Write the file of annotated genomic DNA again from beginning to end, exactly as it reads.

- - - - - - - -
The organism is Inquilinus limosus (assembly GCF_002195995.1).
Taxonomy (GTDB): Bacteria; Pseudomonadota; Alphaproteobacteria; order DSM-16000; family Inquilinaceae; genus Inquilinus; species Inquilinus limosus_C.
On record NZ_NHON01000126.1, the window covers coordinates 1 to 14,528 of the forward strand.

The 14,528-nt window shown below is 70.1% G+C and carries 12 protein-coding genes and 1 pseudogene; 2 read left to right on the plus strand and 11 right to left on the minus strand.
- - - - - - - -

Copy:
The organism is Inquilinus limosus (assembly GCF_002195995.1).
Taxonomy (GTDB): Bacteria; Pseudomonadota; Alphaproteobacteria; order DSM-16000; family Inquilinaceae; genus Inquilinus; species Inquilinus limosus_C.
On record NZ_NHON01000126.1, the window covers coordinates 1 to 14,528 of the forward strand.

The 14,528-nt window shown below is 70.1% G+C and carries 12 protein-coding genes and 1 pseudogene; 2 read left to right on the plus strand and 11 right to left on the minus strand.